Wal-Mart Stores, the world’s largest retailer, fired a supplier that made apparel at a Bangladesh factory where more than 110 people died in the country’s deadliest ever blaze at a garment facility.
“The Tazreen factory was no longer authorized to produce merchandise for Wal-Mart,” Kevin Gardner, a Wal-Mart spokesman, said in an e-mailed statement. “A supplier subcontracted work to this factory without authorization and in direct violation of our policies. Today, we have terminated the relationship with that supplier.”
Gardner declined to name the supplier.
The factory, owned by Tazreen Fashion, had no emergency exits, and many workers were burnt alive, as they got trapped in heavy smoke, said Muhammad Mahboob, a director at the Fire Service and Civil Defense.
Some workers jumped from the eight-story building to escape the flames, according to Mohammad Sharif, who runs a local grocery store and whose parents-in-law worked at the plant.
At least 124 people were killed in the fire on Saturday, said Habibur Rahman, superintendent of police for Dhaka. Shafiul Islam Mohiuddin, president of the Bangladesh Garment Manufacturers and Exporters Association, estimates the death toll at 113.
Textiles contribute more than 10 percent of Bangladesh’s GDP and about 80 percent of the nation’s exports, mainly to the US and the EU, according to the manufacturers’ association.
Bangladesh’s High Court on Monday opened a probe into the nation’s worst garment factory fire. After four human rights organizations filed a writ petition, two judges in a ruling asked the government to explain what steps it has taken to implement an earlier High Court directive to ensure the safety of garment workers.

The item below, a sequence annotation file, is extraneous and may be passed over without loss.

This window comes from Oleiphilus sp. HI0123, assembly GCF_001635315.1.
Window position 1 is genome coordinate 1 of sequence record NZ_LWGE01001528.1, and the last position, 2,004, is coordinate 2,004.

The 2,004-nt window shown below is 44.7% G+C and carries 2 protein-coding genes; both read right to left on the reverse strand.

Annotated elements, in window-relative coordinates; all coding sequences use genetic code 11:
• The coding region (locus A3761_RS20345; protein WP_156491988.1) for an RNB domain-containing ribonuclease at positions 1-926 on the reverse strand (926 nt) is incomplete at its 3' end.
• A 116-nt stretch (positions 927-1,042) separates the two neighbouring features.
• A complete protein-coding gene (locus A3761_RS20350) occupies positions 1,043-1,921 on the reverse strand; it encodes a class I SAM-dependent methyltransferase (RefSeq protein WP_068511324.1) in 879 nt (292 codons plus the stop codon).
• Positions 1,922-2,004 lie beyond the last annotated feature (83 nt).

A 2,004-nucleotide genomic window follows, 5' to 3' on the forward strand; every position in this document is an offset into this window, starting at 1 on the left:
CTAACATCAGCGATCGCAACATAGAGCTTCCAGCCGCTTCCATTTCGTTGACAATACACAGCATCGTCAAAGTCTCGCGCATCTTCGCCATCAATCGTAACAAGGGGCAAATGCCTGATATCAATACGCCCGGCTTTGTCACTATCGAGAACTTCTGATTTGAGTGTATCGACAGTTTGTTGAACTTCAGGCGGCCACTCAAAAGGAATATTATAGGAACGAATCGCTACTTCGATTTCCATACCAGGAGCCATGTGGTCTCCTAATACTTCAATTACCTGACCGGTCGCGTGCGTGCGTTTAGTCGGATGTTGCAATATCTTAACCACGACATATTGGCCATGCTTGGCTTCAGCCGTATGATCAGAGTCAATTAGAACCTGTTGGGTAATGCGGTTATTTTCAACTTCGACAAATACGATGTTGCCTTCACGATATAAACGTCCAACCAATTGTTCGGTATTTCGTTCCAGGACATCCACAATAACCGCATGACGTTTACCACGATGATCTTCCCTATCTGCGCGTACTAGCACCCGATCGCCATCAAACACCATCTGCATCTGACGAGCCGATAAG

The factory that burned down has produced apparel for Li & Fung, which has said it is in contact with the factory’s owner and that it will conduct its own investigation.
Wal-Mart has visited supplier factories to identify those deemed “high risk for fire safety hazards,” it said on its Web site. Last year the company stopped working with 49 factories in Bangladesh due to fire safety issues, it said.
Meanwhile, Bangladeshi Interior Minister Mohiuddin Khan Alamgir yesterday said according to a preliminary inquiry, the fire was the result of arson. He promised to bring the culprits to justice.
“We have come to the conclusion that it was an act of sabotage. We are finding out as of now who exactly the saboteurs are and all culprits will be brought to book,” Alamgir said.
More than 1,000 workers, some carrying black flags, demonstrated in the Ashulia industrial belt on the outskirts of the capital where the factory is located. They blocked traffic moving on a highway and vowed to avenge the deaths of their colleagues, witnesses said.
Hundreds of protesters, mostly from labor and rights groups, also gathered in the capital demanding to know the cause of the fire and calling for punishment of those responsible.
All of Bangladesh’s garment factories were closed yesterday as the nation observed a day of mourning.
Additional reporting by Reuters